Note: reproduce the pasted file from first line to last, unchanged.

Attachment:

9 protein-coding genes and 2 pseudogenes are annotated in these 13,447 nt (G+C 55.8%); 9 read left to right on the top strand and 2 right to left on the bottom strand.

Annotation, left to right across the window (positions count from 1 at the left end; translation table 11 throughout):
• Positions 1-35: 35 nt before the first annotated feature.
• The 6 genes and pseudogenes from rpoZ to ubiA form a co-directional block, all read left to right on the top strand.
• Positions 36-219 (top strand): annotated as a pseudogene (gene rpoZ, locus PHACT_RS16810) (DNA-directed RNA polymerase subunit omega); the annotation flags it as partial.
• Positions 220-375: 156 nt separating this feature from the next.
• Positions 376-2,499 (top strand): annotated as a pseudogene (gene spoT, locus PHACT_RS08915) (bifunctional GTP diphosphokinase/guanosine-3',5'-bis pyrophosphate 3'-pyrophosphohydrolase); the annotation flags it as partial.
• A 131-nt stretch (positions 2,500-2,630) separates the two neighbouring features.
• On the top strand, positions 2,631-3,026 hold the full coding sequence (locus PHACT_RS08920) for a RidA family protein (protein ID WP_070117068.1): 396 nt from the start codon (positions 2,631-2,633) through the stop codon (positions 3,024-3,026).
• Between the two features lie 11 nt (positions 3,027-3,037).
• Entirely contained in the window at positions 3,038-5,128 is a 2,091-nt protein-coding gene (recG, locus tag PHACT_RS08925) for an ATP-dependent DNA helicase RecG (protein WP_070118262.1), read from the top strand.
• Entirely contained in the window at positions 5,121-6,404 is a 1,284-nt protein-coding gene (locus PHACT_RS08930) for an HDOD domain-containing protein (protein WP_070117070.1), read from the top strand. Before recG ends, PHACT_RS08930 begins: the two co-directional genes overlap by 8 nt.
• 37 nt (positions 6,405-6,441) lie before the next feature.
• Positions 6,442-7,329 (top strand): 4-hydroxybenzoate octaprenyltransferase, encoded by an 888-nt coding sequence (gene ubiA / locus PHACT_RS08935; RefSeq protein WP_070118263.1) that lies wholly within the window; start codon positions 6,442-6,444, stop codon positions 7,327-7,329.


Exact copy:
9 protein-coding genes and 2 pseudogenes are annotated in these 13,447 nt (G+C 55.8%); 9 read left to right on the top strand and 2 right to left on the bottom strand.

Annotation, left to right across the window (positions count from 1 at the left end; translation table 11 throughout):
• Positions 1-35: 35 nt before the first annotated feature.
• The 6 genes and pseudogenes from rpoZ to ubiA form a co-directional block, all read left to right on the top strand.
• Positions 36-219 (top strand): annotated as a pseudogene (gene rpoZ, locus PHACT_RS16810) (DNA-directed RNA polymerase subunit omega); the annotation flags it as partial.
• Positions 220-375: 156 nt separating this feature from the next.
• Positions 376-2,499 (top strand): annotated as a pseudogene (gene spoT, locus PHACT_RS08915) (bifunctional GTP diphosphokinase/guanosine-3',5'-bis pyrophosphate 3'-pyrophosphohydrolase); the annotation flags it as partial.
• A 131-nt stretch (positions 2,500-2,630) separates the two neighbouring features.
• On the top strand, positions 2,631-3,026 hold the full coding sequence (locus PHACT_RS08920) for a RidA family protein (protein ID WP_070117068.1): 396 nt from the start codon (positions 2,631-2,633) through the stop codon (positions 3,024-3,026).
• Between the two features lie 11 nt (positions 3,027-3,037).
• Entirely contained in the window at positions 3,038-5,128 is a 2,091-nt protein-coding gene (recG, locus tag PHACT_RS08925) for an ATP-dependent DNA helicase RecG (protein WP_070118262.1), read from the top strand.
• Entirely contained in the window at positions 5,121-6,404 is a 1,284-nt protein-coding gene (locus PHACT_RS08930) for an HDOD domain-containing protein (protein WP_070117070.1), read from the top strand. Before recG ends, PHACT_RS08930 begins: the two co-directional genes overlap by 8 nt.
• 37 nt (positions 6,405-6,441) lie before the next feature.
• Positions 6,442-7,329 (top strand): 4-hydroxybenzoate octaprenyltransferase, encoded by an 888-nt coding sequence (gene ubiA / locus PHACT_RS08935; RefSeq protein WP_070118263.1) that lies wholly within the window; start codon positions 6,442-6,444, stop codon positions 7,327-7,329.